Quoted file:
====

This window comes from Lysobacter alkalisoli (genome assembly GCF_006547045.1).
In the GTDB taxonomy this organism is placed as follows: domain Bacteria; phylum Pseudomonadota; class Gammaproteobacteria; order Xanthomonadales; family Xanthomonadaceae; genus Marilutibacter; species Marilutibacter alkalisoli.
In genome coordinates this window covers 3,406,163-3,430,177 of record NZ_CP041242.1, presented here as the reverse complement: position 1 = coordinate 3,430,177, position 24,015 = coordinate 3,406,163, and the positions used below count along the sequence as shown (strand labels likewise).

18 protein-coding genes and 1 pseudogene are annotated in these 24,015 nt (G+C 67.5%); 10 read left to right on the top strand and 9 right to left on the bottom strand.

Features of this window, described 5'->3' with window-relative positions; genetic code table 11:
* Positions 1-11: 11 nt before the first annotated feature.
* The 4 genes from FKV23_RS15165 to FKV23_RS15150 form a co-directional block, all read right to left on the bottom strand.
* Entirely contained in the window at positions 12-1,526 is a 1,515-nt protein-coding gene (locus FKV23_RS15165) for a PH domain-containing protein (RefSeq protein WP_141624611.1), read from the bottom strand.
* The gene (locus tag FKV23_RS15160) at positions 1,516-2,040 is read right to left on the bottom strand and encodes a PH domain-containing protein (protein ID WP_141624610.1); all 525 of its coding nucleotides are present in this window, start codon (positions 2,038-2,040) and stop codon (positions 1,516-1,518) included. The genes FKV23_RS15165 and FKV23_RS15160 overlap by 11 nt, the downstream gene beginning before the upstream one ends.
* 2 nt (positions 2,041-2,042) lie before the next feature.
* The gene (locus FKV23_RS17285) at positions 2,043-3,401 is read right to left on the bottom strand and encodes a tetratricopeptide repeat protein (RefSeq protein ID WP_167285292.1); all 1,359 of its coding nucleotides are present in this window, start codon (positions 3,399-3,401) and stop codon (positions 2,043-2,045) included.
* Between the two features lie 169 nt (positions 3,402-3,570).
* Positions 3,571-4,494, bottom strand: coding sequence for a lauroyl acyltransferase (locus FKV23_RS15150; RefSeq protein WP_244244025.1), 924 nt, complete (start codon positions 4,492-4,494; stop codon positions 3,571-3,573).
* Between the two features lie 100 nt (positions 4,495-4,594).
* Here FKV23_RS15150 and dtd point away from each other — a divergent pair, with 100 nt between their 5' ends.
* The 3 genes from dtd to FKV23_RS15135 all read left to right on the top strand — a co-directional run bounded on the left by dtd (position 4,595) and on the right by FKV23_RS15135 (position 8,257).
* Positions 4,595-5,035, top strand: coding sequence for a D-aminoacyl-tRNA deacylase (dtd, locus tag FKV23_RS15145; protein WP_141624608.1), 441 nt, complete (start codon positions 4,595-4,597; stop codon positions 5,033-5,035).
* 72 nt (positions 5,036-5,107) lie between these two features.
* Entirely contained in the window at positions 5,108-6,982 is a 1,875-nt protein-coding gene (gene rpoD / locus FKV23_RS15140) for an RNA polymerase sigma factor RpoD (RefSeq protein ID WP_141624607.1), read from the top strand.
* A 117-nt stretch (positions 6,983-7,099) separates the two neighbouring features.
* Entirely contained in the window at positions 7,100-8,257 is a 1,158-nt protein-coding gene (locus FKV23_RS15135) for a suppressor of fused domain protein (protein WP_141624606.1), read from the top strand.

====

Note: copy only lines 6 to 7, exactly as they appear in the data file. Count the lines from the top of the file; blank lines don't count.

* Positions 1-11: 11 nt before the first annotated feature.
* The 4 genes from FKV23_RS15165 to FKV23_RS15150 form a co-directional block, all read right to left on the bottom strand.